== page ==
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“Joe Rauh was the type of lawyer who comes along maybe once in a generation---talented, politically astute, effective, and stubbornly devoted to principles, the type of person who not only could but did make a difference. He deserves a biography that explores not only his persona, but the America in which he lived and worked, and how he made a difference to so many people. Michael Parrish has given us just such a book, an exceedingly fine, well-written story that will make clear to another generation not only who Joe Rauh was, but why we as a nation will always need someone like him.”
---Melvin I. Urofsky, Professor of Law and Public Policy, Virginia Commonwealth University
“Michael Parrish has captured the life of this great civil libertarian in splendid fashion. His biography of this energetic New Deal liberal weaves effortlessly between public and private, friend and foe, victory and defeat. With Parrish as a sure guide, Citizen Rauh transports the reader through an American history that begins with Sacco and Vanzetti and ends as he battles CIA skullduggery in the 1980s. This biography should be on your shelf and in your heart.”
---Nelson Lichtenstein, MacArthur Foundation Professor of History and Director of the Center for the Study of Work, Labor, and Democracy, University of California, Santa Barbara
“Michael Parrish has fashioned a biography filled with Rauh’s spirit, achievements, his losses, and above all, the importance of his presence. This is a wonderful account of a giant of late 20th century political and legal affairs.”
---Stanley Kutler, E. Gordon Fox Professor Emeritus of American Institutions, History, and Law, University of Wisconsin, Madison
“The causes to which Rauh committed his life retain their moral force today. This well-crafted, often powerful, biographical study will appeal to anyone with a serious interest in postwar liberalism.”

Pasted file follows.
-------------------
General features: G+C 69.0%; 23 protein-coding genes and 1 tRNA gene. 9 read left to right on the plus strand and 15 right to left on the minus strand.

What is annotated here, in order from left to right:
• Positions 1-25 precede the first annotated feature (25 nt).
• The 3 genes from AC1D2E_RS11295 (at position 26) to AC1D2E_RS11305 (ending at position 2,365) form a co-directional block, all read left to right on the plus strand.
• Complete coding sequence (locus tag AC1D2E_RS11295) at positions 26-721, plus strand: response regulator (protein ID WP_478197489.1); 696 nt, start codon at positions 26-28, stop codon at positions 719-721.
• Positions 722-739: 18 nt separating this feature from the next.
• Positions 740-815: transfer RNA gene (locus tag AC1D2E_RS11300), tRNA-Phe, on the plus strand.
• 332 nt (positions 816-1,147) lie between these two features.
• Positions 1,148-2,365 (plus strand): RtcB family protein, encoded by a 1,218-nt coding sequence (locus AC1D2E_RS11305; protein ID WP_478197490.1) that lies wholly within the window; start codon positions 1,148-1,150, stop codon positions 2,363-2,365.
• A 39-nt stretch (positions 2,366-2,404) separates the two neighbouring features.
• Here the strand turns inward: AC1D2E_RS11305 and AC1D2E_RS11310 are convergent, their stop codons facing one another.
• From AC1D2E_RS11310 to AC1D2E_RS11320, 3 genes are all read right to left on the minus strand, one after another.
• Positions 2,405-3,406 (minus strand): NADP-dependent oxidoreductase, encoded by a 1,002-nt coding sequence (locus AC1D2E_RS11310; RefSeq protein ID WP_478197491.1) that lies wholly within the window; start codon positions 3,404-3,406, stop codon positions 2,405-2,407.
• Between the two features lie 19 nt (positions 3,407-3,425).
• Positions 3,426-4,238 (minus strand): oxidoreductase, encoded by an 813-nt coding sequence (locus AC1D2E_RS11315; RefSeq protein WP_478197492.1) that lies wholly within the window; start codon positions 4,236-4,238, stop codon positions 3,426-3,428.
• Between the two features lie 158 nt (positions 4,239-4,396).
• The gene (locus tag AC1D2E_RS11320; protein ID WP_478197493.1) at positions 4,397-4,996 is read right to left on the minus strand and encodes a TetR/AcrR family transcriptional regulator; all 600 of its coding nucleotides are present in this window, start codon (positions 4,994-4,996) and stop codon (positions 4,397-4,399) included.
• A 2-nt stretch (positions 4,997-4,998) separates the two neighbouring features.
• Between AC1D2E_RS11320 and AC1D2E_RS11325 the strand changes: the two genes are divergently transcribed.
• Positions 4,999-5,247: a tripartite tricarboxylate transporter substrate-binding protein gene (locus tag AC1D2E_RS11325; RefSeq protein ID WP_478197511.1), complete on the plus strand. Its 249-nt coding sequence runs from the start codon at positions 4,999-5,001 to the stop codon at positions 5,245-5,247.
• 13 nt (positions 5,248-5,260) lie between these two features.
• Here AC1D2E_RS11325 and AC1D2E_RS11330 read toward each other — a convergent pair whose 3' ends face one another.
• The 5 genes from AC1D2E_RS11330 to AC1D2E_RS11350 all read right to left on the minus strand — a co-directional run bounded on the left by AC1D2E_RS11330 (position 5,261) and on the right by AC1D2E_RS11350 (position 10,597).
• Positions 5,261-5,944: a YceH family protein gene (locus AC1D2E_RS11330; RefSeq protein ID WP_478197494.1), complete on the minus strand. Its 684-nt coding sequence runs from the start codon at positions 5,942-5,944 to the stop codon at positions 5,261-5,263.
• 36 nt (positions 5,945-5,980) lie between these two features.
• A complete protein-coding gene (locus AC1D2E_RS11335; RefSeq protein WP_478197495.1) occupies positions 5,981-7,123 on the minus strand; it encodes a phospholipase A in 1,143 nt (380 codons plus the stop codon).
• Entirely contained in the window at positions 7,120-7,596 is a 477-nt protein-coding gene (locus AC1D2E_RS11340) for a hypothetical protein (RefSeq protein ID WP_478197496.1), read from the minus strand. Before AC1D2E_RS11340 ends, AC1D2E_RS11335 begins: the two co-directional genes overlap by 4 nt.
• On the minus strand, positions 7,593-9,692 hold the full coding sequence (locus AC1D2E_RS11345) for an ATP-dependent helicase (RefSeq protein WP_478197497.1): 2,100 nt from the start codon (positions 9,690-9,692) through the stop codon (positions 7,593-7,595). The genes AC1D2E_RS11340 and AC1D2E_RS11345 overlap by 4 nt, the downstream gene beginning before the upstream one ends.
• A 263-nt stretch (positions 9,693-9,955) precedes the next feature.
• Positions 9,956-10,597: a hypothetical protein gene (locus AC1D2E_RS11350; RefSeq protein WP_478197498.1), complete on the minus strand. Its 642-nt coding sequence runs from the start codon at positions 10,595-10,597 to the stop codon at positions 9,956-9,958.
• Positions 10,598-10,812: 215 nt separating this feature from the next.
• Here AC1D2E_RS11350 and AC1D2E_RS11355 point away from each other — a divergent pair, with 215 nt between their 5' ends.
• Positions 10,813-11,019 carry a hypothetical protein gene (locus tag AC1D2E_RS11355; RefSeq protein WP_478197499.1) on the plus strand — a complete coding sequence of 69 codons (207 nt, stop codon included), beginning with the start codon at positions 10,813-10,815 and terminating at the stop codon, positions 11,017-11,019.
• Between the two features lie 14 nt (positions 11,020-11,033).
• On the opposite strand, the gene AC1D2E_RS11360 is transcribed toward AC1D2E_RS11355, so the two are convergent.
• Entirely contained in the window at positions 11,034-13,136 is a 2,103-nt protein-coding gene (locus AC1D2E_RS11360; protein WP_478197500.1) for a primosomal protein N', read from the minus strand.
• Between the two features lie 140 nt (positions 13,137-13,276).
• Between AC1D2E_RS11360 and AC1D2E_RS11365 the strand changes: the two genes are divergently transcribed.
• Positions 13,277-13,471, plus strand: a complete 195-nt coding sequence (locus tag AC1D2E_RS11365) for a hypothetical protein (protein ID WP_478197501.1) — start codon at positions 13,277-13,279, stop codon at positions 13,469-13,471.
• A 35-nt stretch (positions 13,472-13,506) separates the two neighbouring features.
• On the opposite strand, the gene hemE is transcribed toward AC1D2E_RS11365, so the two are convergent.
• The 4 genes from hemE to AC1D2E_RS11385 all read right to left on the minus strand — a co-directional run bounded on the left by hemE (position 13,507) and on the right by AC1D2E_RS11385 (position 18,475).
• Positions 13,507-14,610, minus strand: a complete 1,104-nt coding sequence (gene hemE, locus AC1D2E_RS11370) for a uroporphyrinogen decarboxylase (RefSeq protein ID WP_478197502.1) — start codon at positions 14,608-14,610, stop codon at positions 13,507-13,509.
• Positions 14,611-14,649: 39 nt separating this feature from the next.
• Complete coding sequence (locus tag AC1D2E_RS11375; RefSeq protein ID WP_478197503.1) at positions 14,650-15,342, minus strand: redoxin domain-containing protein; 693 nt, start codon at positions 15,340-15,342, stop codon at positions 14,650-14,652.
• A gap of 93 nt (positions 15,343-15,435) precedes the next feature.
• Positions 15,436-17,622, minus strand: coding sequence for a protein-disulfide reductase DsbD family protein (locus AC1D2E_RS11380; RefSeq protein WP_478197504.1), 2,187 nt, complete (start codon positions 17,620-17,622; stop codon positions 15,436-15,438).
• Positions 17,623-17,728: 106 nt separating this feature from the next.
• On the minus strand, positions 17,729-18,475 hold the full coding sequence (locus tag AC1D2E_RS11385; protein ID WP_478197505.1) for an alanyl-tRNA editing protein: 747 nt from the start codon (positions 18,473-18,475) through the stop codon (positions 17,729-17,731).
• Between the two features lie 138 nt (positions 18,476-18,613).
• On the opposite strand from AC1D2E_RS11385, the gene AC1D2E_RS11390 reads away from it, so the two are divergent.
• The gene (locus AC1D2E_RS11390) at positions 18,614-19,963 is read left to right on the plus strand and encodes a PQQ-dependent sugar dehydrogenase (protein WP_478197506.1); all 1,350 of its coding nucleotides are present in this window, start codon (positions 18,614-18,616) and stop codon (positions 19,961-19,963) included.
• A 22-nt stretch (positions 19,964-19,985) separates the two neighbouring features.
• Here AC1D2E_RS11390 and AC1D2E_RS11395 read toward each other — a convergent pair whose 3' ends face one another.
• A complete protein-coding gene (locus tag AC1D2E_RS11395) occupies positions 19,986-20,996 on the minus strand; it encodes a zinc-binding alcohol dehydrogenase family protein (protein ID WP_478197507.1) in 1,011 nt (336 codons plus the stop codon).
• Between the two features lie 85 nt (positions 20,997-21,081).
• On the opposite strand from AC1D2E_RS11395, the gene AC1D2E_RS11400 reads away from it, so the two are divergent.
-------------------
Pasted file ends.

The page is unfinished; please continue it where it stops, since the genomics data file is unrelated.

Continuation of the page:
---Daniel Scroop, University of Sheffield
Citizen Rauh tells the story of American lawyer Joseph L. Rauh Jr., who kept alive the ideals of New Deal liberalism and broadened those ideals to include a commitment to civil rights. Rauh’s clients included Arthur Miller, Lillian Hellman, A. Philip Randolph, and the Mississippi Freedom Democratic Party. With good reason Freedom Rider John Lewis once called him “the blackest white man I ever knew.”
No lawyer in the post-1945 era did more to protect the economic interests of working-class Americans than Rauh, who fought for the unions as they struggled for legitimacy and against them when they betrayed their own members. No lawyer stood more courageously against repressive anticommunism during the 1950s or advanced the cause of racial justice more vigorously in the 1960s and 1970s. No lawyer did more to defend the constitutional vision of the Warren Court and resist the efforts of Richard Nixon and Ronald Reagan to undo its legacy. Throughout his life, Rauh continued to articulate a progressive vision of law and politics, ever confident that his brand of liberalism would become vital once again when the cycle of American politics took another turn.
Jacket design by Paula Newcomb
Jacket photograph: Joseph L. Rauh Jr. with President Lyndon B. Johnson. Courtesy of the Estate of Olie W. Rauh.
As presented by Parrish, Joseph L. Rauh, Jr. is not only the Zelig of American liberalism, but one of the most important people you've never heard of. The Harvard-trained lawyer fought for New Deal legislation, against McCarthyism, for Civil Rights, and against the confirmations of justices William H. Rehnquist, Clarence Thomas, Antonin Scalia, and others. A founder of Americans for Democratic Action, he helped write legislation and make and unmake Democratic Party leaders; naturally, he was red-baited and wire-tapped by Edgar J. Hoover's FBI. Parrish conducted years of interviews with Rauh, his family, and associates; seeing Rauh's struggle to balance principles and pragmatism in Washington, D.C. is interesting, and while it's impossible not to be awed by the breadth of his interests and career, readers may wonder about the intended audience. Those familiar with Rauh will know much of the information presented and those who aren't may find their interest waning. That said, Rauh deserves to be better known, and anyone who values the New Deal, the Civil Rights movement, or the Great Society will close this book wondering why Rauh isn't, at the very least, on a stamp. Photos.